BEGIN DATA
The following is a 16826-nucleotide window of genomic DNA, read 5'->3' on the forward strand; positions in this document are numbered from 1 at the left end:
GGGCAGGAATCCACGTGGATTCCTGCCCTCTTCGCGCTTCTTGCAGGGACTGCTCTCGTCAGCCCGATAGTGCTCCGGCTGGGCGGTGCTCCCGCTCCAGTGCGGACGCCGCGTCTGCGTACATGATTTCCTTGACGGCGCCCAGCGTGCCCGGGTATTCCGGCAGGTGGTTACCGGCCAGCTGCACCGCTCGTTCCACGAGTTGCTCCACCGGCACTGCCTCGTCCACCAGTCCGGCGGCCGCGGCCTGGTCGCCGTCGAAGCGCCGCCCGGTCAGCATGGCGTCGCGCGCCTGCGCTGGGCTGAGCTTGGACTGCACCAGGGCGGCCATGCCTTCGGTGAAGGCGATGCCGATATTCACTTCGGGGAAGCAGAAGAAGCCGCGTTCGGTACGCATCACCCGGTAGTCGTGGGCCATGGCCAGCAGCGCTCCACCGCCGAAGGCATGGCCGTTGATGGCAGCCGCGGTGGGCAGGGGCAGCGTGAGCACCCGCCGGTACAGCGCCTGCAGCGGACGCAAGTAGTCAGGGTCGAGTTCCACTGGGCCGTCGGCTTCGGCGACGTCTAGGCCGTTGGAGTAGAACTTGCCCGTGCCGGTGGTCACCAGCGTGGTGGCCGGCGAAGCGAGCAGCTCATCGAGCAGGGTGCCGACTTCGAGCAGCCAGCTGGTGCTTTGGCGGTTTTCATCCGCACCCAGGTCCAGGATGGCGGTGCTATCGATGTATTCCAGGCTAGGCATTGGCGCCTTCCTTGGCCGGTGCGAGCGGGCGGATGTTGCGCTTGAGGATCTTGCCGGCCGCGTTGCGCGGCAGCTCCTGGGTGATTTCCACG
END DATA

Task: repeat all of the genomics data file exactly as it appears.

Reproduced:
The following is a 16826-nucleotide window of genomic DNA, read 5'->3' on the forward strand; positions in this document are numbered from 1 at the left end:
GGGCAGGAATCCACGTGGATTCCTGCCCTCTTCGCGCTTCTTGCAGGGACTGCTCTCGTCAGCCCGATAGTGCTCCGGCTGGGCGGTGCTCCCGCTCCAGTGCGGACGCCGCGTCTGCGTACATGATTTCCTTGACGGCGCCCAGCGTGCCCGGGTATTCCGGCAGGTGGTTACCGGCCAGCTGCACCGCTCGTTCCACGAGTTGCTCCACCGGCACTGCCTCGTCCACCAGTCCGGCGGCCGCGGCCTGGTCGCCGTCGAAGCGCCGCCCGGTCAGCATGGCGTCGCGCGCCTGCGCTGGGCTGAGCTTGGACTGCACCAGGGCGGCCATGCCTTCGGTGAAGGCGATGCCGATATTCACTTCGGGGAAGCAGAAGAAGCCGCGTTCGGTACGCATCACCCGGTAGTCGTGGGCCATGGCCAGCAGCGCTCCACCGCCGAAGGCATGGCCGTTGATGGCAGCCGCGGTGGGCAGGGGCAGCGTGAGCACCCGCCGGTACAGCGCCTGCAGCGGACGCAAGTAGTCAGGGTCGAGTTCCACTGGGCCGTCGGCTTCGGCGACGTCTAGGCCGTTGGAGTAGAACTTGCCCGTGCCGGTGGTCACCAGCGTGGTGGCCGGCGAAGCGAGCAGCTCATCGAGCAGGGTGCCGACTTCGAGCAGCCAGCTGGTGCTTTGGCGGTTTTCATCCGCACCCAGGTCCAGGATGGCGGTGCTATCGATGTATTCCAGGCTAGGCATTGGCGCCTTCCTTGGCCGGTGCGAGCGGGCGGATGTTGCGCTTGAGGATCTTGCCGGCCGCGTTGCGCGGCAGCTCCTGGGTGATTTCCACG